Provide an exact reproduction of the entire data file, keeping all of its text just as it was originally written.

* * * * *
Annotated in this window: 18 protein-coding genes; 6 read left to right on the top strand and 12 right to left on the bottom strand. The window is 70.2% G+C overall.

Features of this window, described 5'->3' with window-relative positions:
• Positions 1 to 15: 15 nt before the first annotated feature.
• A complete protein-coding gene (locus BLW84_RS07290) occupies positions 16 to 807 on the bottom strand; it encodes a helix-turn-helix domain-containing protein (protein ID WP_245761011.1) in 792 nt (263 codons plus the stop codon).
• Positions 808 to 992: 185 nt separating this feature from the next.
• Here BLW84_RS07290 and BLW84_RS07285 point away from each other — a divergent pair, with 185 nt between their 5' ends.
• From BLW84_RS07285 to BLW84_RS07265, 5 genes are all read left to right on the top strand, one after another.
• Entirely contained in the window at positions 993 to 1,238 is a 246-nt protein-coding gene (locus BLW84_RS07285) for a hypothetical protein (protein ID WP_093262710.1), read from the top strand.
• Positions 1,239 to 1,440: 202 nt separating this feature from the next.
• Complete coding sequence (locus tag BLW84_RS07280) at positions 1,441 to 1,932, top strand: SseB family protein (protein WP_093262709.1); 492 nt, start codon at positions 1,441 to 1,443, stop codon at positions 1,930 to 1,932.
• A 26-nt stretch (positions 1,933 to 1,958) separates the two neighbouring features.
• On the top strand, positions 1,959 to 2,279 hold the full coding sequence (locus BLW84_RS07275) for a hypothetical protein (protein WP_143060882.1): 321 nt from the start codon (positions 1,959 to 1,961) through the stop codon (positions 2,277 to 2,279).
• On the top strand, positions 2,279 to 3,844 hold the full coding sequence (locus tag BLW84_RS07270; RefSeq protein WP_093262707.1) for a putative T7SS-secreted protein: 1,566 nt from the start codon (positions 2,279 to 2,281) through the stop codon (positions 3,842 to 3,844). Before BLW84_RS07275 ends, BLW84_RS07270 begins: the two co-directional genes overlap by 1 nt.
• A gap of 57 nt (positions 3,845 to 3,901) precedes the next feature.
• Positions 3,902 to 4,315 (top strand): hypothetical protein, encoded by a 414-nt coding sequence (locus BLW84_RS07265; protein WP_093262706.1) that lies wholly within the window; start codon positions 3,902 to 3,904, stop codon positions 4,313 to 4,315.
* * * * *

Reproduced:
Annotated in this window: 18 protein-coding genes; 6 read left to right on the top strand and 12 right to left on the bottom strand. The window is 70.2% G+C overall.

Features of this window, described 5'->3' with window-relative positions:
• Positions 1 to 15: 15 nt before the first annotated feature.
• A complete protein-coding gene (locus BLW84_RS07290) occupies positions 16 to 807 on the bottom strand; it encodes a helix-turn-helix domain-containing protein (protein ID WP_245761011.1) in 792 nt (263 codons plus the stop codon).
• Positions 808 to 992: 185 nt separating this feature from the next.
• Here BLW84_RS07290 and BLW84_RS07285 point away from each other — a divergent pair, with 185 nt between their 5' ends.
• From BLW84_RS07285 to BLW84_RS07265, 5 genes are all read left to right on the top strand, one after another.
• Entirely contained in the window at positions 993 to 1,238 is a 246-nt protein-coding gene (locus BLW84_RS07285) for a hypothetical protein (protein ID WP_093262710.1), read from the top strand.
• Positions 1,239 to 1,440: 202 nt separating this feature from the next.
• Complete coding sequence (locus tag BLW84_RS07280) at positions 1,441 to 1,932, top strand: SseB family protein (protein WP_093262709.1); 492 nt, start codon at positions 1,441 to 1,443, stop codon at positions 1,930 to 1,932.
• A 26-nt stretch (positions 1,933 to 1,958) separates the two neighbouring features.
• On the top strand, positions 1,959 to 2,279 hold the full coding sequence (locus BLW84_RS07275) for a hypothetical protein (protein WP_143060882.1): 321 nt from the start codon (positions 1,959 to 1,961) through the stop codon (positions 2,277 to 2,279).
• On the top strand, positions 2,279 to 3,844 hold the full coding sequence (locus tag BLW84_RS07270; RefSeq protein WP_093262707.1) for a putative T7SS-secreted protein: 1,566 nt from the start codon (positions 2,279 to 2,281) through the stop codon (positions 3,842 to 3,844). Before BLW84_RS07275 ends, BLW84_RS07270 begins: the two co-directional genes overlap by 1 nt.
• A gap of 57 nt (positions 3,845 to 3,901) precedes the next feature.
• Positions 3,902 to 4,315 (top strand): hypothetical protein, encoded by a 414-nt coding sequence (locus BLW84_RS07265; protein WP_093262706.1) that lies wholly within the window; start codon positions 3,902 to 3,904, stop codon positions 4,313 to 4,315.